(Stephen Strasburg photo by Associated Press)
It has become one of the standard Mariner draft laments, right up there with bypassing Tim Lincecum to take Brandon Morrow in 2006.
I’m talking, of course, about Seattle’s fateful three-game sweep of the Oakland A’s in the final three games of the 2008 season, allowing the Washington Nationals to edge past them for the worst record in baseball. That earned Washington the right to draft the phenom of phenoms, San Diego State pitcher Stephen Strasburg. Many Mariner fans have felt, strongly, that the M’s should have tanked those games to ensure they got Strasburg. They felt the Nats had the right idea by losing nine of their final 10 games to finish with 102 losses, while the Mariners’ final surge left them with 101 — a miserable season without even the reward of landing the best prospect of all time, as many were calling Strasburg.
That was the perspective at the time, anyway. In a strange circumstance, the Mariners manager at the end of 2008, Jim Riggleman, ended up being the Nationals manager when Strasburg arrived in the major leagues last year. Right before the 2009 draft, I called up Riggleman to get his recollections of the Mariners’ mindset in those final games. He told me that losing to get Strasburg never crossed anyone’s minds: “There were never any conversations about the No. 1 draft pick. It was understood, you just go out and try to win the games…There were a lot of things to play for. We had such a bad September, just to win a couple of games felt good. We weren’t really thinking in terms of the No. 1 pick. The feeling was if we’re picking one through five, we’re going to get an exceptional athlete. Although it does appear Strasburg kind of separates from the whole group more than in most years.”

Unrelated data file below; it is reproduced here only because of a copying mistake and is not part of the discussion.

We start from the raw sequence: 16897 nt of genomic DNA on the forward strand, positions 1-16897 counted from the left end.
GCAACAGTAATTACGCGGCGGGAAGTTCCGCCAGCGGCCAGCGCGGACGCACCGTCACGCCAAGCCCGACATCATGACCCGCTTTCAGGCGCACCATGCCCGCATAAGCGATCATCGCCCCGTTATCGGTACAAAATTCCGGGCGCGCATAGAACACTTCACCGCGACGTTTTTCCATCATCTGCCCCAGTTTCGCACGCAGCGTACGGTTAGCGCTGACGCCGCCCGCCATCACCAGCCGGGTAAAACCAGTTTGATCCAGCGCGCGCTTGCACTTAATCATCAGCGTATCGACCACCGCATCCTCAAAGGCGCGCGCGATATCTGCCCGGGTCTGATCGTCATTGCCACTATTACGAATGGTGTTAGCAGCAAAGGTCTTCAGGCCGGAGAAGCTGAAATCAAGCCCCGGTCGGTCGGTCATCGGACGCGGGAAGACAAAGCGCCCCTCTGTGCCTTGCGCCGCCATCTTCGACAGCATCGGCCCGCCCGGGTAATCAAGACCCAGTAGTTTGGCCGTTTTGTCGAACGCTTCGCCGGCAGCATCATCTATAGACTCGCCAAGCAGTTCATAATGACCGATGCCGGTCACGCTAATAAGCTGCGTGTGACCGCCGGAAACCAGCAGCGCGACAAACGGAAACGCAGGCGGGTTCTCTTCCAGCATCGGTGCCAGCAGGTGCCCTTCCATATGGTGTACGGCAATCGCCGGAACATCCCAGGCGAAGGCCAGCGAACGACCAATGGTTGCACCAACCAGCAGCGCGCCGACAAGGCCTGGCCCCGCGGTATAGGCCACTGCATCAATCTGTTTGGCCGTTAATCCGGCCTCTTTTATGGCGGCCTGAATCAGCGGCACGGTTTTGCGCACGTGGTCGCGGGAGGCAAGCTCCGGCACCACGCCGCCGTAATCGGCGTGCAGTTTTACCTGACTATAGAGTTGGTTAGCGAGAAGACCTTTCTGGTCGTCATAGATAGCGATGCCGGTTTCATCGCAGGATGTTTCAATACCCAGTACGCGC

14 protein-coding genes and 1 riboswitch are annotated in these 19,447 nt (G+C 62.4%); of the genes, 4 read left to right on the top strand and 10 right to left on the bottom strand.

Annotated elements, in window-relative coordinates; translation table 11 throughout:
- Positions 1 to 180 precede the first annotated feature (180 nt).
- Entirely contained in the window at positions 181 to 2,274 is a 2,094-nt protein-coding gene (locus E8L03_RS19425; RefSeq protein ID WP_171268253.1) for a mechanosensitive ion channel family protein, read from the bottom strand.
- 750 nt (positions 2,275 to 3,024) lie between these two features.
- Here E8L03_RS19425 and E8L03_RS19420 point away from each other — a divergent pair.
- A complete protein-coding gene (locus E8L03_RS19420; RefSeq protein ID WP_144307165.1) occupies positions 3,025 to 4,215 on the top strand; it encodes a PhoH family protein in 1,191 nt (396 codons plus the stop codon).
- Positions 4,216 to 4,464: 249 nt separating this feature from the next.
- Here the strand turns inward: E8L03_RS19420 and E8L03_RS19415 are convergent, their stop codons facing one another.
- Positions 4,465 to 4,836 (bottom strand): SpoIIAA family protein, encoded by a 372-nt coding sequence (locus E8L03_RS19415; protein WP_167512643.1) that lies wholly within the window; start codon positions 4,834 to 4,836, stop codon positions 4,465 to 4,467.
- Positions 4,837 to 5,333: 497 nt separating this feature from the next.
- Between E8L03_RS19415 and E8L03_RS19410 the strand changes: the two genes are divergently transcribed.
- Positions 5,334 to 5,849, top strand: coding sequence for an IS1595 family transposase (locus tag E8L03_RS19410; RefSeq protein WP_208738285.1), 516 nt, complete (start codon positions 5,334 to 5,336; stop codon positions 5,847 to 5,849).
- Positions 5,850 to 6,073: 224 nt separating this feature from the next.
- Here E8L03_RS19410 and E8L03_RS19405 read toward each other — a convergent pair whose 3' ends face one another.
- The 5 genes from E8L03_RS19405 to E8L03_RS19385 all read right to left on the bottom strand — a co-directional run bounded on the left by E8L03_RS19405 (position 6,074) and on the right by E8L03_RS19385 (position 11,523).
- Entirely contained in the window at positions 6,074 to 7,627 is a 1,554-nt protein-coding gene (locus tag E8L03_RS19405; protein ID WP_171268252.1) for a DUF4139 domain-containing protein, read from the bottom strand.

Now, perhaps, it’s time for a perception change as the Mariners open a three-game series tonight against the Washington Nationals, with Strasburg nowhere to be found on the Nats’ active roster. Strasburg was indeed electric and dazzling when he came up last year, flashing his incredible 104-mph fastball through 12 starts, in which he struck out 92 in 68 innings. But then he came up with a sore elbow, which turned into Tommy John surgery. Now Strasburg is spending his time rehabbing his elbow, with an outside chance of pitching at the end of this season.
Meanwhile, the Mariners’ consolation prize with the No. 2 pick in 2009, Dustin Ackley of the University of North Carolina, has burst onto the scene with a highly impressive debut series in Seattle against the Phillies. With Ackley’s tangible presence in the lineup, and his skills on display, rather than being just a touted prospect in Tacoma, I’d suspect many Mariner fans are feeling a whole lot better about the 2009 draft at the moment. Ackley looks like he’s going to be a valuable player for many years to come, possibly a star, while Strasburg’s future is in doubt.
Strasburg, of course, could still be everything people thought he was going to be. Pitchers come back from Tommy John, sometimes better than before. But some pitchers are never the same after that operation, and Strasburg will have to alter his mechanics to assure that he doesn’t get hurt again. There’s no telling how that’s going to work out. I’m sure the Nationals are very happy to have Strasburg, as well they should be. The glimpse he gave last year showed that he has the potential to be the Roger Clemens of his generation. But he has to be healthy to do that.
It’s going to be fascinating to compare Strasburg and Ackley for the next decade or so